Pathways to Progress for Women Entrepreneurs

  • Read Time: 4 min 

The hidden obstacle to women who want to found B2B startups is often rooted in the way they are mentored and advised in the business world. Where men are more often coached in strategy and business tactics, women are more likely to be taught how to avoid internal politics and “fit in” culturally. This difference in mentoring leaves women at a disadvantage with respect to entrepreneurship.

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Let Your Mind Wander

Leisure time does two important jobs for us. Recharging is the obvious one. But it can also heighten our powers of creativity, given the cognitive benefits associated with letting our minds wander — and that gives us an edge over AI in the battle for jobs. Kellogg professor Adam Waytz makes this research-based argument in “Leisure Is Our Killer App,” the lead article in MIT SMR’s package on talent in a digital age. Check it out, along with the other pieces, in the fall issue of the magazine.

Where China Is Leading the Mobility Revolution

  • Read Time: 5 min 

China is shaking off its reputation for “copycatting” and establishing itself as a digital leader. One of the key areas where it’s moving ahead of the U.S. and Europe is transportation. China has made strides in electronic and autonomous vehicles as well as high-speed rail in recent years — and its most important development has been to transform itself into an innovation-focused, entrepreneurial hub of technical prowess.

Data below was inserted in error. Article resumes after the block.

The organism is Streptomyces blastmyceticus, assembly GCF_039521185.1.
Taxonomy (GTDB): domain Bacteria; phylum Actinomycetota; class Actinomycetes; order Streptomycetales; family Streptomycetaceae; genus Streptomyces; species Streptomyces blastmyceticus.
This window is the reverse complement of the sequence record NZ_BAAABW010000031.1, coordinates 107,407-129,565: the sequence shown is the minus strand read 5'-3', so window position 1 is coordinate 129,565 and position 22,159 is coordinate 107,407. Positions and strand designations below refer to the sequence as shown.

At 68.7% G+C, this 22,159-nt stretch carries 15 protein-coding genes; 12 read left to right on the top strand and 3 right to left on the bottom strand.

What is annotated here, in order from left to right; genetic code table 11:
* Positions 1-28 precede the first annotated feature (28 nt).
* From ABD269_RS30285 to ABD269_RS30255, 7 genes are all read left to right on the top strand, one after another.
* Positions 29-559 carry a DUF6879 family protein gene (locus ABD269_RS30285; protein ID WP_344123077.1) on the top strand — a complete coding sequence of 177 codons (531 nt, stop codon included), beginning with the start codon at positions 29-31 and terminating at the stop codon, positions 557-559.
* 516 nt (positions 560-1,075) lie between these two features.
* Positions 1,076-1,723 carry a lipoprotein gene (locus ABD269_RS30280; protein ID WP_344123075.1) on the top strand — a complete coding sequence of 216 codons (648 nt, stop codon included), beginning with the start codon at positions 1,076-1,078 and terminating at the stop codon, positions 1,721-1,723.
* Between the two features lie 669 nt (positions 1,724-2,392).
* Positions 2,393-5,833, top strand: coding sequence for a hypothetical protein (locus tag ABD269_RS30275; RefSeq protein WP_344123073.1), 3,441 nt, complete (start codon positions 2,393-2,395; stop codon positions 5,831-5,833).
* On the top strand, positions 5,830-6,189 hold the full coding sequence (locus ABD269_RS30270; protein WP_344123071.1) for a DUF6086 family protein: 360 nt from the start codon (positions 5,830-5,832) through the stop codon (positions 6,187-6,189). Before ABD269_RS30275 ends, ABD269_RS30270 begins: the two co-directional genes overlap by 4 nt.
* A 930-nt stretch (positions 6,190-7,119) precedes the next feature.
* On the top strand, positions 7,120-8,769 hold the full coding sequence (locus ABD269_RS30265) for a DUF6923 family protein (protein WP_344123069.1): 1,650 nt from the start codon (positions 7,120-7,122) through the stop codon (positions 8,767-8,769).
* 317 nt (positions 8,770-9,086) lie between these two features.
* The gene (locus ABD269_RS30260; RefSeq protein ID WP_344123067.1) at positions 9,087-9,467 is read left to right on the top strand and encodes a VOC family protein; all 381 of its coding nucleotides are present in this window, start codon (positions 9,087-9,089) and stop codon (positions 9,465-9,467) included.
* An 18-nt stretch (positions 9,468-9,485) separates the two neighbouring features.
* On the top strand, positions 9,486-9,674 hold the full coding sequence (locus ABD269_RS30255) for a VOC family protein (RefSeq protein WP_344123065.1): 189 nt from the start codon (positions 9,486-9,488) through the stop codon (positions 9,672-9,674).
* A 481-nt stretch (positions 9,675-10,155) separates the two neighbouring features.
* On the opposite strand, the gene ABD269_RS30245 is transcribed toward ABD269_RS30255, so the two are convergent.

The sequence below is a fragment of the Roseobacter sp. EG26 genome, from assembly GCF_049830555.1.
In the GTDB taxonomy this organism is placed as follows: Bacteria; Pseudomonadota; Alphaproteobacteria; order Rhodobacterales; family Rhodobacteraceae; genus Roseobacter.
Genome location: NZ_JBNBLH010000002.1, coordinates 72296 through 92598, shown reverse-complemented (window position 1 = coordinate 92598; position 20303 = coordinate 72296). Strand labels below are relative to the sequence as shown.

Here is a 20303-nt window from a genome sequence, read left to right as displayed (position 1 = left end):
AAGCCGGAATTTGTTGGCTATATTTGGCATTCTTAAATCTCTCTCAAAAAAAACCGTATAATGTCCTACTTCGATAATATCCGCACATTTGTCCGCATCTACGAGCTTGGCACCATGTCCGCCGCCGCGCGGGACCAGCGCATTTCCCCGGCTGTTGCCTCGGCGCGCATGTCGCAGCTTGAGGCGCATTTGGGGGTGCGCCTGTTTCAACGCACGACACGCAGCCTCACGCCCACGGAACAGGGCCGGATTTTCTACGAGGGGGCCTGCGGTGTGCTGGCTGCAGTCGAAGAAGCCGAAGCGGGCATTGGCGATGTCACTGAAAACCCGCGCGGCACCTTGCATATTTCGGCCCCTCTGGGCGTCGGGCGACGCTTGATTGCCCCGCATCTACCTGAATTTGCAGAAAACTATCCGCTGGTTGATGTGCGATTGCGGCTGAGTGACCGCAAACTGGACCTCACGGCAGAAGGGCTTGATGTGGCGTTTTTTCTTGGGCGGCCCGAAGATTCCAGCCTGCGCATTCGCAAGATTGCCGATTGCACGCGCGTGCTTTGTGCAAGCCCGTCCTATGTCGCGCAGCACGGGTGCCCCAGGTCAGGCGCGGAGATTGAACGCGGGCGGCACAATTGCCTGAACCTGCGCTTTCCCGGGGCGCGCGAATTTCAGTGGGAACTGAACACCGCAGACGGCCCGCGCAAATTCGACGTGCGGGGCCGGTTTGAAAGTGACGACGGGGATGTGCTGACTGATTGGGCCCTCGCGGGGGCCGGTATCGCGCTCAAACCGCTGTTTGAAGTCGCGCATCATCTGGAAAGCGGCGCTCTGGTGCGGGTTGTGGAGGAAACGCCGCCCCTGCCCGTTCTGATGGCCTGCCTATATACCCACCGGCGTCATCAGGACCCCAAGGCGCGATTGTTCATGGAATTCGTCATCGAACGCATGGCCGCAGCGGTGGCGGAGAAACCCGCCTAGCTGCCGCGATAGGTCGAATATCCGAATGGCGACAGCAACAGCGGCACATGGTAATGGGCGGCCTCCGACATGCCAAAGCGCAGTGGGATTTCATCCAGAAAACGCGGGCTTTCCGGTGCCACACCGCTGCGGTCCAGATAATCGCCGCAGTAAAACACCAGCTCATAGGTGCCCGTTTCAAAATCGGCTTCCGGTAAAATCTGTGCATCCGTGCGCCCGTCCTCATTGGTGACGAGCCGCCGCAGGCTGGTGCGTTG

Why Personalization Matters for Consumer Privacy

Many different factors determine how consumers balance data privacy against a desire for personalized products and services — age, geography, and education among them. Companies can help their customers feel more comfortable with the data collection needed for personalized service by understanding customer values and maintaining transparency and good communication when it comes to data collection.

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Customer Centricity in the Digital Age

  • Read Time: 4 min 

As AI moves from the hype stage to implementation within organizations, retailers and marketers have new competitive opportunities with customer centricity. AI enables companies to apply data about their customers’ wants, needs, and preferences to customize their offerings, create personalized shopping experiences, and make the purchase process simpler and more convenient.

The Digital Future of Strawberries

Technology may hold the answer to two of the knottiest problems faced by the U.S. economy — the shortage of farm labor and the excess of vehicle traffic. But there’s a flip side: It also enables surveillance so widespread and intrusive, companies can track even our heartbeats — and the data collected by these sensors is far from secure.

Make Gender Equality a Value, Not a Priority

  • Read Time: 3 min 

To make gender equality a reality, organizations need to shift their thinking about what it means to them — that is, to make it part of their company’s values and a permanent driver of culture rather than a mere priority that might change in time. Lessons can be learned from the energy sector, which saw a cultural shift take place around another crucial workplace issue: safety.